Bruce Springsteen is coming to the National Constitution Center in Philadelphia for six months.
The legendary rock singer may not be present himself, but more than 150 artifacts chronicling his life and work will be, a Rock and Roll Hall of Fame exhibit, "From Asbury Park to the Promised Land: The Life and Music of Bruce Springsteen."
At a news conference here Wednesday, David Eisner, president of the National Constitution Center, said there are three reasons the center is displaying exhibit:
-- In the year that marks the 225th anniversary of the signing of the U.S. Constitution, Springsteen offers "a unique and exciting perspective that speaks to what we have with our First Amendment freedoms."
-- Springsteen's work is "all about the American dream. It charts the distance between what we are and where we want to be."
-- And, for Springsteen, a southern New Jersey native, "this is home."
It is the first -- and, officials said, the only -- time the exhibit will be displayed outside the Rock and Roll Hall of Fame in Cleveland. The show, starting Feb. 17, covers 10 rooms and more than 5,000 feet at the Constitution Center, and was never meant to travel.
It will bring to Philadelphia more than 150 artifacts, including the singer's early scrapbooks, posters and placards of performances with early bands; iconic guitars, including one he took with him to his Grammy Awards performance Sunday; and more than 20 pieces of clothing, including the outfit he wore on his biggest-selling album, "Born in the U.S.A."
Constitution Center officials expect it will bring tens of thousands of new visitors to the center. More than 6,000 advance tickets have been sold, and a preview reception at the center Wednesday was a sellout, with more than 1,100 attending -- "the biggest opening event we've ever had," Eisner said.
And "visitors are truly in for a treat," he said. "It's a masterpiece."
He said he expects the exhibit to be "one of the hallmarks of a very special year" at the center.
The exhibit comes at a fortuitous tune, Eisner noted, with Springsteen's profile again on an upswing.
"There's a lot of buzz about Bruce these days," Eisner said.
He noted Springsteen's Grammy appearance and his upcoming album, "Wrecking Ball," which is his first studio album in more than three years. The first single, "We Take Care of Our Own," was released Jan. 19.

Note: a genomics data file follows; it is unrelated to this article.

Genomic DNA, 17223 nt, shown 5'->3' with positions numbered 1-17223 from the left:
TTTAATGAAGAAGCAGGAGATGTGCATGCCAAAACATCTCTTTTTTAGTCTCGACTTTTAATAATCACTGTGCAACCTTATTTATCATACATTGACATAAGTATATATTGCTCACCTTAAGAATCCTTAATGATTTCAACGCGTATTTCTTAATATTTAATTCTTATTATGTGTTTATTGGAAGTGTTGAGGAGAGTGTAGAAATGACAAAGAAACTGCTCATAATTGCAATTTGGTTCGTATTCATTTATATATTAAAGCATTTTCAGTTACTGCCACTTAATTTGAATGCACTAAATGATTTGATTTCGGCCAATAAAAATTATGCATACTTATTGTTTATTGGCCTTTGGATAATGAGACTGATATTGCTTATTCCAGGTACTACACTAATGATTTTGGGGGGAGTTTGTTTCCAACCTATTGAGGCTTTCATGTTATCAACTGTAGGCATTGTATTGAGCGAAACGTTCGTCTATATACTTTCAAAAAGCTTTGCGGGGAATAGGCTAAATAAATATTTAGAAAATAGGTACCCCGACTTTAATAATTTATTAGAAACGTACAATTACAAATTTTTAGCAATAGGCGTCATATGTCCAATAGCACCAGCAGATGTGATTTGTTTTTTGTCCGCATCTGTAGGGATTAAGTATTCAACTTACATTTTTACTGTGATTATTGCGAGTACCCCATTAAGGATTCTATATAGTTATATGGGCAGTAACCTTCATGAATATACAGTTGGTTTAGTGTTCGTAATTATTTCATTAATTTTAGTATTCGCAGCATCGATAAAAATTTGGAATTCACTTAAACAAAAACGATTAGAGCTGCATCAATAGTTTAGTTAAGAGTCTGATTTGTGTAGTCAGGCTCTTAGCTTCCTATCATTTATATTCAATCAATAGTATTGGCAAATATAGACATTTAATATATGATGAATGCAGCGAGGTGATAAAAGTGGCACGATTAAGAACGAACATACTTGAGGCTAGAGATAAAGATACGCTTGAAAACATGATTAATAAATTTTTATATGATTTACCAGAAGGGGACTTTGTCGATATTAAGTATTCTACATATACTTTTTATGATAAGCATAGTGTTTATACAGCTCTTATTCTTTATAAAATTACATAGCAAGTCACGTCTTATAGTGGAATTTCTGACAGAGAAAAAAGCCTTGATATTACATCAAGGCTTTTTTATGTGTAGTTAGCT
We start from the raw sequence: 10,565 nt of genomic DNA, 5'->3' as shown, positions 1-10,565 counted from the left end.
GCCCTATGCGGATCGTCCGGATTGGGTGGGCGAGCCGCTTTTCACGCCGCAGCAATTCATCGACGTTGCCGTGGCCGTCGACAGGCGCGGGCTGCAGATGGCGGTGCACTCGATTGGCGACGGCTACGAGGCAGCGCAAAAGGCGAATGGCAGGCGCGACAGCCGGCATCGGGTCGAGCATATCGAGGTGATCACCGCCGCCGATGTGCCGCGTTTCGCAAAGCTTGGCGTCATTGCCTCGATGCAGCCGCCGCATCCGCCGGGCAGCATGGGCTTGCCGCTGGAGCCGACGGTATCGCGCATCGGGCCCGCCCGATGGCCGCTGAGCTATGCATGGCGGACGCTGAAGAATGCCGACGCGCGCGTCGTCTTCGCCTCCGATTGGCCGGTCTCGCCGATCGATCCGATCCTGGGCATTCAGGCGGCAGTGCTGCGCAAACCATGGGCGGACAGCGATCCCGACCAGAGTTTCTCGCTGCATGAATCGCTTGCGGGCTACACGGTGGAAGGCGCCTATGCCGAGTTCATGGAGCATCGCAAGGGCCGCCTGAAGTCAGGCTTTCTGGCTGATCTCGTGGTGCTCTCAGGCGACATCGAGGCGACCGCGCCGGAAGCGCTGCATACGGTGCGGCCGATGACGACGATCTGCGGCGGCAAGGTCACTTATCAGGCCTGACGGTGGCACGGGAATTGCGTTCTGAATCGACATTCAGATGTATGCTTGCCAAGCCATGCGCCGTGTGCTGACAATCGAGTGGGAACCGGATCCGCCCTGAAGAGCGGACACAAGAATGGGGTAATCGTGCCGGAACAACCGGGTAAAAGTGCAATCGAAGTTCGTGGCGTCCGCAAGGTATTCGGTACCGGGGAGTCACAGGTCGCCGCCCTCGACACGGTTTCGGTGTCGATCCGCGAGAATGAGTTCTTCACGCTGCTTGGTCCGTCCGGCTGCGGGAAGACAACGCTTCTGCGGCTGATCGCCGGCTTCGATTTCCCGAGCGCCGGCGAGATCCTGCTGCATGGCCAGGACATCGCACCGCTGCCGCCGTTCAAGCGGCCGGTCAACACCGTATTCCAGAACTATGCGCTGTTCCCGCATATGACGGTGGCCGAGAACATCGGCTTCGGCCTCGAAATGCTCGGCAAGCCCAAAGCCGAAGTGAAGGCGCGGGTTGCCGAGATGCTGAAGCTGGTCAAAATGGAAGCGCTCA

And Springsteen will play two shows at Philadelphia's Wells Fargo Center on March 28 and 29 -- his first shows in the city since a four-show run before the old Spectrum closed in October 2009.
The exhibit stays true to the way it was at the Hall of Fame, Eisner said, with only small adaptations to highlight the connections between Springsteen and constitutional freedoms and Springsteen's connections to the Philadelphia area,
The biggest reason the exhibit is being shown in Philadelphia, officials said, is that the Rock and Roll Hall of Fame agreed, and Springsteen gave his approval.
"It made sense for it to come here," said Jim Henke, the Hall of Fame's vice president of exhibitions and chief curator, a confidant of Springsteen who organized "From Asbury Park to the Promised Land." "I'm really happy with the exhibit and how it looks at the Constitution Center."
Springsteen has deep roots and an avid fan base in the Philadelphia area. He played the Spectrum 42 times and wrote the Academy Award-winning song "Streets of Philadelphia."
The exhibit is "very comprehensive," Henke said. "It's a pretty thorough look at Bruce's career."
He said it has "a broad expanse that appeals to a lot of people" -- both casual and rabid fans.
For example, there are listening stations to hear never-released songs by the early Springsteen band, the Castiles; the 1972 audition with legendary producer John Hammond that won Springsteen a contract with Columbia Records; and the show that prompted reviewer (and later Springsteen manager) John Landau to write he had "seen the future of rock and rock and it's Bruce Springsteen."
Henke worked closely with Springsteen to develop the exhibit. And while it's been at the Hall of Fame since 2009, Springsteen has constantly updated it. For example, he added a jacket he wore to perform for President Barack Obama.
The Boss, as Springsteen is known, sometimes retrieves items from the exhibit. For instance, the Fender guitar Springsteen holds on the cover of "Born to Run" -- a guitar so well known among fans that it gets cheers when Springsteen pulls it out in concert -- is scheduled to be in the Philadelphia show. But Springsteen wanted to play it at the Grammys.
He didn't, but it's not due back at the Constitution Center until after the weekend.
FROM ASBURY PARK TO THE PROMISED LAND: THE LIFE AND MUSIC OF BRUCE SPRINGSTEEN
--What: Exhibit, on loan from the Rock and Roll Hall of Fame, of more than 150 artifacts chronicling the life of singer Bruce Springsteen.
--When: Feb. 17 to Sept. 3
--Where: National Constitution Center, 525 Arch St., Independence Mall, Philadelphia.
--Hours: 9:30 a.m.-5 p.m. Mondays through Fridays; 9:30 a.m.-6 p.m. Saturdays; noon to 5 p.m. Sundays
--How much: $24.50 for adults, $23 for students with ID and seniors, and $12 for ages 4-12. On sale at http://www.constitutioncenter.org, by calling 215-409-6700 or at the door if available. Admission to the museum is included, and group rates are available.
--Some highlights: Springsteen's early scrapbooks; table at which he did all his early songwriting, with notebooks of handwritten lyrics; iconic guitars; two of his Grammy Awards, Golden Globe Award and his Academy Award for theme from "Dead Man Walking"; recordings of performances with earlier bands; clothes he wore on the cover of "Born in the U.S.A." album; and even the Corvette he bought after the success of that album.
-- Info: http://www.constitutioncenter.org
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